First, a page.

Easier said than done

 Più facile dirlo che farlo

L’espressione “easier said than done“, sostanzialmente un comparativo di maggioranza, rientra benissimo tra quelle espressioni comuni inglesi che non sono particolarmente difficili da ricordare e che sono nel contempo molto caratterizzanti. Letteralmente “più facile detto che fatto“, l’espressione trova utilizzo in svariati contesti. Le formule più comuni come battuta a sé stante sono:

  • That’s easier said than done
  • That’s a lot easier said than done
  • That’s much easier said than done
  • That’s far easier said than done

Al posto di that’s all’inizio, è molto usato anche it’s.
a lot / much / far ~ sono tutti rafforzativi = molto

Vediamo adesso alcuni esempi più contestualizzati (tendenzialmente con “is” oppure “was“):

  • Looking after three dogs and two cats is easier said than done.
  • Prendersi cura di tre cani e due gatti è più facile dire che fare.
  • Speaking in front of so many people is easier said than done.
  • Parlare davanti a così tanta gente è più facile dire che fare.
  • Preparing a party at home for 20 young children is easier said than done.
  • Preparare una festa a casa per 20 bambini è più facile dire che fare.
  • Pushing the car to the nearest garage was a lot easier said than done.
  • Spingere la macchina fino al rifornimento più vivino è stato più facile dire che fare.
  • Walking through the forest without a guide was far easier said than done.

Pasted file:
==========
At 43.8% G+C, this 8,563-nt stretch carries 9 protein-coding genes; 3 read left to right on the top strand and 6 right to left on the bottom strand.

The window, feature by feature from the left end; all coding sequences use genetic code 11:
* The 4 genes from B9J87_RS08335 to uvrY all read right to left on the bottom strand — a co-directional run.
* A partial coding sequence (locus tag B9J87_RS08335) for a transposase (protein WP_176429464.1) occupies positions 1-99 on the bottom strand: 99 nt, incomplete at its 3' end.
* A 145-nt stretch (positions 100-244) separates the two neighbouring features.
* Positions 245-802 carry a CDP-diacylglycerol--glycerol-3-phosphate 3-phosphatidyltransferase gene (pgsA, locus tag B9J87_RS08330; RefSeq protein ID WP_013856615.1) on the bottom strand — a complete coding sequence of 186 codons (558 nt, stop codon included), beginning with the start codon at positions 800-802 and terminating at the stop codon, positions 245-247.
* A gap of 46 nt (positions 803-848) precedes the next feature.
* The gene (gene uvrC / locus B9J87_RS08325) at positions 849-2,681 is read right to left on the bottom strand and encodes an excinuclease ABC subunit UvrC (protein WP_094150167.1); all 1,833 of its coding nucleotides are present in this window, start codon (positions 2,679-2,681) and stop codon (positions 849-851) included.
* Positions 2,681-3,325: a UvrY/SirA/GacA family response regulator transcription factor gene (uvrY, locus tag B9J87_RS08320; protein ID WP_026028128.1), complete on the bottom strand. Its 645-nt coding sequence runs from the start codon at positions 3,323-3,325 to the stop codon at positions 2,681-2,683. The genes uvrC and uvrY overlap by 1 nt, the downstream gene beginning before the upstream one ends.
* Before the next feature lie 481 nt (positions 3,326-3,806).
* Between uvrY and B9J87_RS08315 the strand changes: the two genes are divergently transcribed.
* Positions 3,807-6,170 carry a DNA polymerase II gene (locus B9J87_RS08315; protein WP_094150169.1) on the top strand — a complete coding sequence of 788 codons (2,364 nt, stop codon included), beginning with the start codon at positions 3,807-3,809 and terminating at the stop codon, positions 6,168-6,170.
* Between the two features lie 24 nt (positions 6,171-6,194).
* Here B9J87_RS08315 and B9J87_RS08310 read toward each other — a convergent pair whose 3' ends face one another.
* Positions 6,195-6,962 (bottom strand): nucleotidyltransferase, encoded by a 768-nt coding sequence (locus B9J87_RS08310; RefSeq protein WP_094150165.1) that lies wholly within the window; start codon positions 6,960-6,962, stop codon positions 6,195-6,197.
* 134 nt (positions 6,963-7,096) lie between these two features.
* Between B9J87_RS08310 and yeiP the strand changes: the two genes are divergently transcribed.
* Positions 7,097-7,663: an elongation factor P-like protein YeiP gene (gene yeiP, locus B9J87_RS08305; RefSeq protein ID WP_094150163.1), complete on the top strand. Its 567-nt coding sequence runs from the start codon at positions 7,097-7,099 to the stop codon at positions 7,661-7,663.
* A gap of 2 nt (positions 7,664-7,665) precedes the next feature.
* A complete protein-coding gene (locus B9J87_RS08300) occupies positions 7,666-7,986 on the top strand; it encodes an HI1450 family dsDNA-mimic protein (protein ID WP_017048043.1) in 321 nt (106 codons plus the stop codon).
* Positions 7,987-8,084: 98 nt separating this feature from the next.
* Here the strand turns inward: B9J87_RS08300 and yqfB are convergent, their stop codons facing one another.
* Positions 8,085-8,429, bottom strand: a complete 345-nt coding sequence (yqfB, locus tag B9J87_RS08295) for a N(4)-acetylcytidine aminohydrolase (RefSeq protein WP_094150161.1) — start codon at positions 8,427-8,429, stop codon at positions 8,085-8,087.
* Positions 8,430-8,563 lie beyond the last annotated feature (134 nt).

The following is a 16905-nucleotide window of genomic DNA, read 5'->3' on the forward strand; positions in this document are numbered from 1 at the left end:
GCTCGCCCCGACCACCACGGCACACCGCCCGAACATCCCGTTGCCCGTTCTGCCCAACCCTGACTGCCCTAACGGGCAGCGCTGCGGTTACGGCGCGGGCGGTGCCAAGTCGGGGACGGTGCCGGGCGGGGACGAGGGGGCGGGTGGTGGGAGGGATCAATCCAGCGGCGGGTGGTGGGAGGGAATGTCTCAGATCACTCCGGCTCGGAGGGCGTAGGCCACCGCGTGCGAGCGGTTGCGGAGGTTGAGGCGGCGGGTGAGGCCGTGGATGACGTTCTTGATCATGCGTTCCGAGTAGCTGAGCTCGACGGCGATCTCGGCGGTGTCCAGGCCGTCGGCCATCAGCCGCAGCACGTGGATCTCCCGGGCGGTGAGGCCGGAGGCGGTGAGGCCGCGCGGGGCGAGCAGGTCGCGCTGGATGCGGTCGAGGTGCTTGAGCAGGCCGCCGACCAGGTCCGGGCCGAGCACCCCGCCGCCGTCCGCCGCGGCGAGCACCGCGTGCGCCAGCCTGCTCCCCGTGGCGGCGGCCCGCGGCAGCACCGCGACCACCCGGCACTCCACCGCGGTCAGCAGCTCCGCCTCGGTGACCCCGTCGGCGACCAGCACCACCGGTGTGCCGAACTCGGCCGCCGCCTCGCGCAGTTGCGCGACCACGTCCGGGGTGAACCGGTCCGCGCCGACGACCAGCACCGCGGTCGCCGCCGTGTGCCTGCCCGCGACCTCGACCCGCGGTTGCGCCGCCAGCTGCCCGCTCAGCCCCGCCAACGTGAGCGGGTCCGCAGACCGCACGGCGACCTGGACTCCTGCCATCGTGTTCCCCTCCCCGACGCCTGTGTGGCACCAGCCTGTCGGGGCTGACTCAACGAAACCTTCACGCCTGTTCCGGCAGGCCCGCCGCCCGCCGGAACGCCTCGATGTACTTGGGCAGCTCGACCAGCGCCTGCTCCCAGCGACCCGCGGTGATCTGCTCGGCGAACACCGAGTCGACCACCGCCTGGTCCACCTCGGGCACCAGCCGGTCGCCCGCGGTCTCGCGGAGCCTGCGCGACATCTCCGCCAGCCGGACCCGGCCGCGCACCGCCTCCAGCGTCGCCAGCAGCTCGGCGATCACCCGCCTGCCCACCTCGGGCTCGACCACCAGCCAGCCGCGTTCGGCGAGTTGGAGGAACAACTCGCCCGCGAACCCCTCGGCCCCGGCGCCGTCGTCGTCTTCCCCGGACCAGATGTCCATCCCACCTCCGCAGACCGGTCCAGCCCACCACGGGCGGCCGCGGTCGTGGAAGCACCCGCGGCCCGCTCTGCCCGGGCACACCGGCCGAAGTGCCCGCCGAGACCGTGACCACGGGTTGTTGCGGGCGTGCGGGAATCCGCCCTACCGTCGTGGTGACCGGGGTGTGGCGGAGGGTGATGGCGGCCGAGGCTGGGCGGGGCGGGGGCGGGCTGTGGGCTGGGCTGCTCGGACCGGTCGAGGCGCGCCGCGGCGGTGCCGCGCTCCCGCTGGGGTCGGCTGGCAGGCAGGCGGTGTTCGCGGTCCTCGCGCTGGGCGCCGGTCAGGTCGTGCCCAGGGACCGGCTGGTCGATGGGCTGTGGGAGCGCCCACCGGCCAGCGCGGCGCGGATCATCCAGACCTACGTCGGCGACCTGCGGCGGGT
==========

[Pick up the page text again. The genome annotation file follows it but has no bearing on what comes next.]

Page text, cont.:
• Attraversare la foresta senza una guida è stato molto più facile dire che fare.
  • Finding the entrance to the campsite in the dark was easier said than done.
  • Trovare l’ingresso al campeggio al buio è stato più facile dire che fare.


Author: Tony

Born and raised in Malaysia between Kuala Lumpur and Singapore. Educated at Wycliffe College in Stonehouse, Gloucestershire, England. Living in the foothills of Mount Etna since 1982 and teaching English at Catania University since 1987.

12 thoughts on “Easier said than done”

  1. I like this idiom as it is pleasant to pronunciate. I observe that whereas english language uses participles for the verbs to be compared, both italian and french need the infinitive forms: è più facile dirlo che farlo= c’est plus facile à dire qu’à faire


    1. Hi Nadine! Yes, in English we use the past participle which is the only real difference. Remember to use the article when you say “THE English language”. If you just say “English” then you don’t need it.


    2. Prof I really like this site !!! Here I can see three idioms ….Did you post others which maybe I ‘m not able to see ?


      1. No, Roberta. This is a relatively new column and so far I have only written three posts. Also, I’m very wary of explaining idioms which we don’t really use much in spoken English; it would be very easy to do but not very useful. If you have any ideas for “useful idioms”, fire away!

        P.S. Have you looked at “Word-in-action”?


        1. of courese I did ! I like that ,too 🙂 Maybe expressions / slangs which are normally used by English natives so that we can speak like them and unerstand films better .I reckon this might be very useful prof……….what do you think?


          1. That’s the idea but it’s difficult to decide what is useful and frequently used, especially as I don’t live in England any more! But I’ll do what I can. 🙂


            1. I see and you’re right so my suggestion is : just do it if it isn’t too complicated .Don’t make your life difficult ok? no use 🙂

              p.s you know ,i also printed some lessons which are in words- in -action


                    1. 🙂 ok so I knew but maybe I’m stupid I can’t understand what it means in this contest.


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